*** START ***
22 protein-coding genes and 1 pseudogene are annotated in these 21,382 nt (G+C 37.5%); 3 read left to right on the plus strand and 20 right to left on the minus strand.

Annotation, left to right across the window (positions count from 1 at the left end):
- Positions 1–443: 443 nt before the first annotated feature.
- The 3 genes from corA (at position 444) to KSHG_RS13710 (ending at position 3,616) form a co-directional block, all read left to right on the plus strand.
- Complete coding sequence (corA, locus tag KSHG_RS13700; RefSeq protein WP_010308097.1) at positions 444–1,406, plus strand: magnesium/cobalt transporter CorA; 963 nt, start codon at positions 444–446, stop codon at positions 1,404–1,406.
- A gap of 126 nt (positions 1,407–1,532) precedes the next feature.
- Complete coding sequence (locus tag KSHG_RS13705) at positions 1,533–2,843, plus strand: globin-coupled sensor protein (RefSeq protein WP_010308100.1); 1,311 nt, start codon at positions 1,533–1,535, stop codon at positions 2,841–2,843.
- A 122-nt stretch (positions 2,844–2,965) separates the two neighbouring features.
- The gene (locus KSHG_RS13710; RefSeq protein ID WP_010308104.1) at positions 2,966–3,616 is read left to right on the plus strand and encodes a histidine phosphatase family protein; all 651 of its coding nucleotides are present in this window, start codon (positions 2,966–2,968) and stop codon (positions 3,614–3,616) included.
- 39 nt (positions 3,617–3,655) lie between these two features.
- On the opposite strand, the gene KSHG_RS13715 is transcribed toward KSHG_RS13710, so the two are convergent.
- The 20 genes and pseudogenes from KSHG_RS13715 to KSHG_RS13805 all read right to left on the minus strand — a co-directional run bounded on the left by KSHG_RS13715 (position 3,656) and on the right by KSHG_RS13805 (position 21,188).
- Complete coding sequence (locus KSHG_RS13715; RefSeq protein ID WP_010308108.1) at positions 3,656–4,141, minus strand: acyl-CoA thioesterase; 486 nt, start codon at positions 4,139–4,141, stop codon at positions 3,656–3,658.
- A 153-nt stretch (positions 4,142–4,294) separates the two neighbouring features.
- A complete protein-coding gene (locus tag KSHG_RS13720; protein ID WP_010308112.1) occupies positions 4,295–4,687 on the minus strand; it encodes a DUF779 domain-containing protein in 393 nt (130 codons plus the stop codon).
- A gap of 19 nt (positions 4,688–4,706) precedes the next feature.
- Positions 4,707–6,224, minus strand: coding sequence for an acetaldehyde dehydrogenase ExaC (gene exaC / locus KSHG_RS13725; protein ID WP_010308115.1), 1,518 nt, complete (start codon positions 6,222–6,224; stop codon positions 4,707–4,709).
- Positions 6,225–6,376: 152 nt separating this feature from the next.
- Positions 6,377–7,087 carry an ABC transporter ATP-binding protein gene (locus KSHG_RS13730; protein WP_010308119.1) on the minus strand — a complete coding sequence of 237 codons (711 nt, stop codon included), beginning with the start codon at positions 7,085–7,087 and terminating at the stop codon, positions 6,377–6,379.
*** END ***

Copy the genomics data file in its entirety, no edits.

22 protein-coding genes and 1 pseudogene are annotated in these 21,382 nt (G+C 37.5%); 3 read left to right on the plus strand and 20 right to left on the minus strand.

Annotation, left to right across the window (positions count from 1 at the left end):
- Positions 1–443: 443 nt before the first annotated feature.
- The 3 genes from corA (at position 444) to KSHG_RS13710 (ending at position 3,616) form a co-directional block, all read left to right on the plus strand.
- Complete coding sequence (corA, locus tag KSHG_RS13700; RefSeq protein WP_010308097.1) at positions 444–1,406, plus strand: magnesium/cobalt transporter CorA; 963 nt, start codon at positions 444–446, stop codon at positions 1,404–1,406.
- A gap of 126 nt (positions 1,407–1,532) precedes the next feature.
- Complete coding sequence (locus tag KSHG_RS13705) at positions 1,533–2,843, plus strand: globin-coupled sensor protein (RefSeq protein WP_010308100.1); 1,311 nt, start codon at positions 1,533–1,535, stop codon at positions 2,841–2,843.
- A 122-nt stretch (positions 2,844–2,965) separates the two neighbouring features.
- The gene (locus KSHG_RS13710; RefSeq protein ID WP_010308104.1) at positions 2,966–3,616 is read left to right on the plus strand and encodes a histidine phosphatase family protein; all 651 of its coding nucleotides are present in this window, start codon (positions 2,966–2,968) and stop codon (positions 3,614–3,616) included.
- 39 nt (positions 3,617–3,655) lie between these two features.
- On the opposite strand, the gene KSHG_RS13715 is transcribed toward KSHG_RS13710, so the two are convergent.
- The 20 genes and pseudogenes from KSHG_RS13715 to KSHG_RS13805 all read right to left on the minus strand — a co-directional run bounded on the left by KSHG_RS13715 (position 3,656) and on the right by KSHG_RS13805 (position 21,188).
- Complete coding sequence (locus KSHG_RS13715; RefSeq protein ID WP_010308108.1) at positions 3,656–4,141, minus strand: acyl-CoA thioesterase; 486 nt, start codon at positions 4,139–4,141, stop codon at positions 3,656–3,658.
- A 153-nt stretch (positions 4,142–4,294) separates the two neighbouring features.
- A complete protein-coding gene (locus tag KSHG_RS13720; protein ID WP_010308112.1) occupies positions 4,295–4,687 on the minus strand; it encodes a DUF779 domain-containing protein in 393 nt (130 codons plus the stop codon).
- A gap of 19 nt (positions 4,688–4,706) precedes the next feature.
- Positions 4,707–6,224, minus strand: coding sequence for an acetaldehyde dehydrogenase ExaC (gene exaC / locus KSHG_RS13725; protein ID WP_010308115.1), 1,518 nt, complete (start codon positions 6,222–6,224; stop codon positions 4,707–4,709).
- Positions 6,225–6,376: 152 nt separating this feature from the next.
- Positions 6,377–7,087 carry an ABC transporter ATP-binding protein gene (locus KSHG_RS13730; protein WP_010308119.1) on the minus strand — a complete coding sequence of 237 codons (711 nt, stop codon included), beginning with the start codon at positions 7,085–7,087 and terminating at the stop codon, positions 6,377–6,379.